I'm gonna disagree with that. Yeah, it's certainly not the ONLY reason, but at the end of the day it's the fans that make the whole business work. Granted, it more the eyeballs of the fans these days rather than the wallets, but it's still the fans.

Obviously any move is going to revolve around money and part of that discussion is if the new location can bring more eyes to the product than leaving the old location will lose. I think moving the Rams from StL. will lose more eyes for the NFL than moving the Raiders and the Chargers combined.

Just my un-educated opinion of course, but that's my feeling.

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I think that if the Rams move, St. Louis then serves as a viable location for Jacksonville to relocate to. I do not think that if Oakland or San Diego lose a team, that either would be back filled.

I do agree with the others that have mentioned local fans aren't really a part of the equation. Local economy, in the eyes of the NFL, is likely chump change to the league, trumped by other revenue sources.

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I heard Colin Cowherd mention that each team made $183 million on tv money alone this year. NFL teams don't even need a single paying fan to show up at games and they still are very profitable. With all the potential viewers in LA and the surrounding area, they are likely to see that tv money increase.

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I heard Colin Cowherd mention that each team made $183 million on tv money alone this year. NFL teams don't even need a single paying fan to show up at games and they still are very profitable. With all the potential viewers in LA and the surrounding area, they are likely to see that tv money increase.

I wonder how that LA TV money would work. Supposedly, LA is highly made up of transplants. So do those transplants switch alliances and follow one of the LA teams? Or do they (continue to) shell out for the NFL TV package to watch their previous team?

And as for TV, didn't that always give the Rams and edge over the other two? Doesn't basic TV coverage become a bit of a pain under the current TV mapping system with two teams in the same division in the same locale? The league has done better with switching Sunday games from one conference to the other network (ie, AFC matchups to FOX at 1pm), but that's still the exception rather than the rule. Having one LA in each of the conferences just relieves that potential issue rather than introduces it.

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There are two things in play here. The NFL has an interest in making the league overall as valuable as possible, with TV money being the primary driver of that. The second thing is that the individual team owners are interested in making as much money as possible for themselves.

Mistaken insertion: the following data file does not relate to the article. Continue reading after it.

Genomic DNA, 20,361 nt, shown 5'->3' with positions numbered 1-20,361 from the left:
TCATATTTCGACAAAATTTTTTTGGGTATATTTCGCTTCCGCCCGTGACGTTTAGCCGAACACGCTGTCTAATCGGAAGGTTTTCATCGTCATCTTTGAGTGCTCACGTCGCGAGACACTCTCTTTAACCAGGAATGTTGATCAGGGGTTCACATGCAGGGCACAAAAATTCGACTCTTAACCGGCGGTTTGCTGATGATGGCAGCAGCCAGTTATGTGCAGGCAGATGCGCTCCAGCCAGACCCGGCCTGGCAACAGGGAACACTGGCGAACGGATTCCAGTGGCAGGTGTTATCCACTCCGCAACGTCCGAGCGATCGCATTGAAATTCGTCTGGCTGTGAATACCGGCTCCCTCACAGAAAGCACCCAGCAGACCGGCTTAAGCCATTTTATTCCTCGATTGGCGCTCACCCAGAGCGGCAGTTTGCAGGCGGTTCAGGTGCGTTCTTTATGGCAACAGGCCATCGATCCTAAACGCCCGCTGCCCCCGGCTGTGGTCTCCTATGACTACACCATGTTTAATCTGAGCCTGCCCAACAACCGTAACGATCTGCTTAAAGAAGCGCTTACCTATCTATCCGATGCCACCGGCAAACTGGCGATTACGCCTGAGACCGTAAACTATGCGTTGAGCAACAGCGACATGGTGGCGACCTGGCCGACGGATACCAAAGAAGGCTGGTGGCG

For the NFL overall, having a team (or teams) located in Los Angeles is preferable to almost any other city. There is an entire generation of people out there that haven't had a local team to latch on to. That doesn't mean these people don't already support another team or don't follow the NFL, but that's different from having a local team to root for. The TV viewership numbers in los angeles are going to increase when the Rams are on now.

LA does have a lot of transplants, but that doesn't keep the Dodgers or Lakers or Kings from having a substantial fan base. The transplants breed natives, and the city is not lacking in Southern California natives.

Plus, a die hard sports fan that transplants will keep their hometown team, but that doesn't hold true for casual fans.

For kroenke, this is a huge win. Trading the St. Louis market for LA is a no brainier. Ticket sales and attendance will be better, and advertising revenue will accordingly be much better.

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I wonder if there's too much backlash from the public about tax dollars going to stadiums though. It seems like latetly there's a bit more of a push to spend private dollars, or at least more private dollars on these stadiums.

If there is backlash, the backlash is diffuse and not organized, and therefore it's ineffective. It's true that whole of the public has more money taken together than the billionaires running the NFL, but money without concentration and organization is politically worthless. This truism points to what it really means when people say "it's all about the money", even if the people saying that don't really understand what it means. It's not only all about the money. It's about the concentration of the money.

The concentration of money allows the oligarchs who run large corporate interests, of which the NFL is one, to influence and even outright control the national, state and local governments who are supposed to acting on behalf of "the people". These corrupted governments, which make up the majority, are in fact acting only on behalf of the oligarchs, and if anyone else benefits, it's by accident and not design. Publicly funded stadium projects frequently become white elephants that accelerate the bankruptcy of communities, but the voters and other citizens who might otherwise bring pressure to bear don't see that. They see only NFL and NBA and major league teams coming to their cities. And the politicians who do know what's happening certainly don't care, because they are getting literally paid. World keeps turning.